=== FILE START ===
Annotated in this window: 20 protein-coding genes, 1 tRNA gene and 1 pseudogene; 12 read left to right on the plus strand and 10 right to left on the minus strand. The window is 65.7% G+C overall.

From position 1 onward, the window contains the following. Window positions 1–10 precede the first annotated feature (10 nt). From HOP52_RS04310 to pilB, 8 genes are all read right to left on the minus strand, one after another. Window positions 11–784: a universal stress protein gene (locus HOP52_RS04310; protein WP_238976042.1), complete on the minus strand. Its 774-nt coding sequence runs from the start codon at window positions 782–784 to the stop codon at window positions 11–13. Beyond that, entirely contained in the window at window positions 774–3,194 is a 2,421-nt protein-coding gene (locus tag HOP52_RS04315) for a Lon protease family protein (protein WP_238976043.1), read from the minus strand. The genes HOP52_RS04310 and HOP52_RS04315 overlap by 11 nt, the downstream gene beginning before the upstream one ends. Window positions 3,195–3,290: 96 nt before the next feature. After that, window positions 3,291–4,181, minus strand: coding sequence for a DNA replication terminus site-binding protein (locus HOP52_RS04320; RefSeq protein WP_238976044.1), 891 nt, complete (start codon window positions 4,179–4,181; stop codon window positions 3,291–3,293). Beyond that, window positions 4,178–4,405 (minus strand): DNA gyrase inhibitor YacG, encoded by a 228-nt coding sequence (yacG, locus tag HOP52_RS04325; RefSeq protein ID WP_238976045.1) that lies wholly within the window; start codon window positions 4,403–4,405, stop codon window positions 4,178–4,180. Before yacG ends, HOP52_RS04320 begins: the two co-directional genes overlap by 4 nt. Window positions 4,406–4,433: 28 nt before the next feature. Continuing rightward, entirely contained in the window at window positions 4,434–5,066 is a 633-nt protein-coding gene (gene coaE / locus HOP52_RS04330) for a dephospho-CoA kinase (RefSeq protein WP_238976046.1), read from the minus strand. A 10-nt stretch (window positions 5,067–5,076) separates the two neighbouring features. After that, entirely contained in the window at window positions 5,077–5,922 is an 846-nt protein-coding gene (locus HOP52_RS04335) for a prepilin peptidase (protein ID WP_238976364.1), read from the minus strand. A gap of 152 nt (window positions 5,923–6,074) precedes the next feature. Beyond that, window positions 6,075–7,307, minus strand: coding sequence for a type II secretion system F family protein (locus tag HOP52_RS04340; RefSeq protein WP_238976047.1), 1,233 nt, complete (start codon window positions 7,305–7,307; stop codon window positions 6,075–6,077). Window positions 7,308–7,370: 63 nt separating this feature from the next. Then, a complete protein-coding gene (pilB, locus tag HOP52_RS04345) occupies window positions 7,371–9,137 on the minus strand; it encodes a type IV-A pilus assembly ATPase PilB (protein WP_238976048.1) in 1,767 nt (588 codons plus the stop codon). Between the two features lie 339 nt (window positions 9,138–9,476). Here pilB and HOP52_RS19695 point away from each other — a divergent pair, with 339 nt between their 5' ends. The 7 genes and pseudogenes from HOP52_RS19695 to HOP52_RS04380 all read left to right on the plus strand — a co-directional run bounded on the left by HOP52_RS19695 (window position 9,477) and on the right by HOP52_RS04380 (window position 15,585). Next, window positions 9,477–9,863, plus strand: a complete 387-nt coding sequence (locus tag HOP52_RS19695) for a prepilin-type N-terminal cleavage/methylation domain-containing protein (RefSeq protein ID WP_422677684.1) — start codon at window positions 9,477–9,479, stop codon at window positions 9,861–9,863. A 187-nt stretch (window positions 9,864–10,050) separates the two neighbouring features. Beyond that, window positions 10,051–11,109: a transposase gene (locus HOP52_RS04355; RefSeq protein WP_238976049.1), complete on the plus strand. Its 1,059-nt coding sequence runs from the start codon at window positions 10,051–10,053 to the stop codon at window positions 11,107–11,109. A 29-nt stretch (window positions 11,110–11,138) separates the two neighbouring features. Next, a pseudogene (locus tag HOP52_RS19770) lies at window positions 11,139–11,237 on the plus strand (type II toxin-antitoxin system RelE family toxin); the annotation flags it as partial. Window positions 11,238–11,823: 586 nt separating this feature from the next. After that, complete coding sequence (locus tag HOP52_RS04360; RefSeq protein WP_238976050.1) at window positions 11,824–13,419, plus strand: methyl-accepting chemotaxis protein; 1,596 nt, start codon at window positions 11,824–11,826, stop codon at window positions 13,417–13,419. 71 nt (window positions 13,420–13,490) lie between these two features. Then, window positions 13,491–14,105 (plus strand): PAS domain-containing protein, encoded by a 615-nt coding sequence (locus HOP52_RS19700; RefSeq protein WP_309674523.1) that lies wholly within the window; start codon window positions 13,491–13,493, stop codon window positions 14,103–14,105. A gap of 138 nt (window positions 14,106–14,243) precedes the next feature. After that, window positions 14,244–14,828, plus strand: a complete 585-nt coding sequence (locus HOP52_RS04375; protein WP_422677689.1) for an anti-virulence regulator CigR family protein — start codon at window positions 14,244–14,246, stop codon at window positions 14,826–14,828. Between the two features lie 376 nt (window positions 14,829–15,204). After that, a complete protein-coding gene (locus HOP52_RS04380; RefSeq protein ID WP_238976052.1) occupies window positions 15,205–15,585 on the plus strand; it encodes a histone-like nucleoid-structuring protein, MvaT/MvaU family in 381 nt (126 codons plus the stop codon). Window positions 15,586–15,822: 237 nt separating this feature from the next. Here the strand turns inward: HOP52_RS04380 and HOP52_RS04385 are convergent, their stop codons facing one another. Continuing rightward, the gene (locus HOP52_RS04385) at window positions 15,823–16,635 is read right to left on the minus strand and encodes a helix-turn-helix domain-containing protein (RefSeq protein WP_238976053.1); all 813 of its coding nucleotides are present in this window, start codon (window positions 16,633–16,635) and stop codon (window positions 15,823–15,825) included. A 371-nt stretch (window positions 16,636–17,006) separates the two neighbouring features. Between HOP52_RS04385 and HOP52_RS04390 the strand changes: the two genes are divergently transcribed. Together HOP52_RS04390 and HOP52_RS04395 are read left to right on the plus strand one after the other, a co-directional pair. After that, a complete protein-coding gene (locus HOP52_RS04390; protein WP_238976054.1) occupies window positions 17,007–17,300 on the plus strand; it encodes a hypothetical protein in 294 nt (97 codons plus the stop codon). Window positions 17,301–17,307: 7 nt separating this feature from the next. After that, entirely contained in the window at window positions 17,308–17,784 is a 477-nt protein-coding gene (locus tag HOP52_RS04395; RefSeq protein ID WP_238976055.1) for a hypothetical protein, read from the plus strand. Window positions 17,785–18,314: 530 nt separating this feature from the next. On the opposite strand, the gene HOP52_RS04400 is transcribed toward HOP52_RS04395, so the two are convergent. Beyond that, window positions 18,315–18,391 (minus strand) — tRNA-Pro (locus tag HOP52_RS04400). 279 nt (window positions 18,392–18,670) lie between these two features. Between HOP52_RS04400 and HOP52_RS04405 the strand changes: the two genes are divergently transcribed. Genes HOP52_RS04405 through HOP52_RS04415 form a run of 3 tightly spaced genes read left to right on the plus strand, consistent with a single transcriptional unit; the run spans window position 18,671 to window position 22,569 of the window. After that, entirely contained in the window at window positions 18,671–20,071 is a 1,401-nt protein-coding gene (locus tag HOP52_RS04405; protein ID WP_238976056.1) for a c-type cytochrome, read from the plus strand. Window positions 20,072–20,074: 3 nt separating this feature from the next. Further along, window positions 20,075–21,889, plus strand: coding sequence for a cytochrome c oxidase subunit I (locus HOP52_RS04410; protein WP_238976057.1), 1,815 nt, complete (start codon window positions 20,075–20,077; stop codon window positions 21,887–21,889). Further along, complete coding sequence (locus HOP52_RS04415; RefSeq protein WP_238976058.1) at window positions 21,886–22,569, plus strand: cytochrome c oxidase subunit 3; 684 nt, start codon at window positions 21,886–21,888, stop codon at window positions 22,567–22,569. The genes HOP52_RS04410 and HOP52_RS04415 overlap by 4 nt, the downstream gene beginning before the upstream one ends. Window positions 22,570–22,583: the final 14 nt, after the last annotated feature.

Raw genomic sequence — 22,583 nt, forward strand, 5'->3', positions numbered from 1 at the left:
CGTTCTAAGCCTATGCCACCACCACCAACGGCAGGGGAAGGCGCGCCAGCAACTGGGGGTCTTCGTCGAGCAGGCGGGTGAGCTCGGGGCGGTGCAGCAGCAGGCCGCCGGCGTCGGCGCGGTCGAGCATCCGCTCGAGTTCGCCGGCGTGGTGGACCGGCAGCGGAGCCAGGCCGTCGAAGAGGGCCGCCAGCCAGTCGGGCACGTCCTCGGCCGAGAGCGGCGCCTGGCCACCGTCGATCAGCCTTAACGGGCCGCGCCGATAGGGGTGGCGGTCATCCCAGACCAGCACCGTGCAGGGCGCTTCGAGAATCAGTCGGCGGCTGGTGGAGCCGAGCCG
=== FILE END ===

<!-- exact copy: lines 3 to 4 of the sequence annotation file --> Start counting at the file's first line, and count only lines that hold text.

Raw genomic sequence — 22,583 nt, forward strand, 5'->3', positions numbered from 1 at the left:
CGTTCTAAGCCTATGCCACCACCACCAACGGCAGGGGAAGGCGCGCCAGCAACTGGGGGTCTTCGTCGAGCAGGCGGGTGAGCTCGGGGCGGTGCAGCAGCAGGCCGCCGGCGTCGGCGCGGTCGAGCATCCGCTCGAGTTCGCCGGCGTGGTGGACCGGCAGCGGAGCCAGGCCGTCGAAGAGGGCCGCCAGCCAGTCGGGCACGTCCTCGGCCGAGAGCGGCGCCTGGCCACCGTCGATCAGCCTTAACGGGCCGCGCCGATAGGGGTGGCGGTCATCCCAGACCAGCACCGTGCAGGGCGCTTCGAGAATCAGTCGGCGGCTGGTGGAGCCGAGCCG